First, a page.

There are times as a reader who also happens to write that I want to quietly pull another author aside and give them some advice. Nine times outs of ten what I want to talk to them about is pacing.
It’d be a quick conversation. “Sweetie, these are really fun characters. Great plot. Your pacing sucks. Could I maybe, pretty please, help you tighten this up? Maybe just… I don’t know, refer you to some really good references?”
I don’t because it’s rude to comment on a finished manuscript like that. If the author wanted my opinion they would have asked for it. And if the book wasn’t good the editor or beta-reader would have put a kibosh on things before the book ever hit the shelves. These aren’t bad books, but their missing a few key elements that would move them from Okay to Everyone Must Read!
Let’s cover the basics of pacing…
1) Set A Time Limit
— The killer kidnaps the victims seven days before killing them, the bomber is targeting an event next week, the treasure must be found before the house goes on sale the third, grandma only has days to live, if I don’t find a solution I will marry Prince Charming in two days and never realize my goal of taking over the world…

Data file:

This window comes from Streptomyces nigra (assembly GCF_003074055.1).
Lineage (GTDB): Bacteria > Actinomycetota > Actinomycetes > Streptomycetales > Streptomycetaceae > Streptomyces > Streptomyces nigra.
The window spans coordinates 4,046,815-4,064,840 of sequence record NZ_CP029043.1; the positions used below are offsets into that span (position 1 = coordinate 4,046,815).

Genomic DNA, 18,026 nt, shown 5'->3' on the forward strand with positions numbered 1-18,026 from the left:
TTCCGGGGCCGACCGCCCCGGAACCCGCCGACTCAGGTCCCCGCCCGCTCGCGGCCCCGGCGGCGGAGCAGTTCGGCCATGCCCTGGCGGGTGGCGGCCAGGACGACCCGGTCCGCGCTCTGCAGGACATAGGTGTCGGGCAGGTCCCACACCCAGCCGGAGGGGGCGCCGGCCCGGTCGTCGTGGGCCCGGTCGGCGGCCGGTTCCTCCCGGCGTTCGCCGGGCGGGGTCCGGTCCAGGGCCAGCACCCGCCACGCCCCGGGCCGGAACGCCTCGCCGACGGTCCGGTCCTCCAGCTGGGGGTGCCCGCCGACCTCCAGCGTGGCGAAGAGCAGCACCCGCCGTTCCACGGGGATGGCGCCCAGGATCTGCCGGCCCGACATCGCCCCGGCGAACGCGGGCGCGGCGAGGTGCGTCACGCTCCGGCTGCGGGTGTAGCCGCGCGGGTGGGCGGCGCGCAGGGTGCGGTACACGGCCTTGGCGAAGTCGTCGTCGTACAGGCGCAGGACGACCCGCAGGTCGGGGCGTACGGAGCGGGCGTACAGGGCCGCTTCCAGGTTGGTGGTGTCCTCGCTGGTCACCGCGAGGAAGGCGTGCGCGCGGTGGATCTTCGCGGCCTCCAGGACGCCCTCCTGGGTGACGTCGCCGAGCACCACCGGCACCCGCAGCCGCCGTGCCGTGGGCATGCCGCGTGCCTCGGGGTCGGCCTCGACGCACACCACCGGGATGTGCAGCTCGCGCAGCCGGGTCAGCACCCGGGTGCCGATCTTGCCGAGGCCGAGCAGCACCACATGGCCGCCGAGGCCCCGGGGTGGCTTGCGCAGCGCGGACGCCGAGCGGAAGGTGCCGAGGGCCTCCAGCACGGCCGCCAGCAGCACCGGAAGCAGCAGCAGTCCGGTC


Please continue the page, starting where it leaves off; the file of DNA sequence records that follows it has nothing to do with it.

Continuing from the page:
Whatever the source of friction is there needs to be a deadline. Characters who are wandering around for fun are boring. There’s no urgency. No risk if they fail.
2) Never End A Chapter With Sleep
— “It had been a long day. Jane climbed into bed, pulled the sheets over her head and drifted off to dreamland.” is an invitation for the reader to close the book.
Take a tip from the writer’s of Nancy Drew: Always end the chapter in the middle of action. Never give the reader an easy out.
3) Let Characters Be Wrong
— It’s okay if the characters fail. It’s okay if they use bad information and get to the wrong place. Actually, it’s more than okay, it’s good! If everything comes easily to your characters there is no reason to care about the story. The reader knows it will be okay in the end.
4) Let Characters Fail
— Let them die. Let them lose. Let them have heartbreak and sorrow.
George R.R. Martin does a great job of this. You never know when he’s going to kill a character. What you do know is that no one is safe. It keeps the tension up. It means you won’t know until the last page if the character you’re invested in will survive.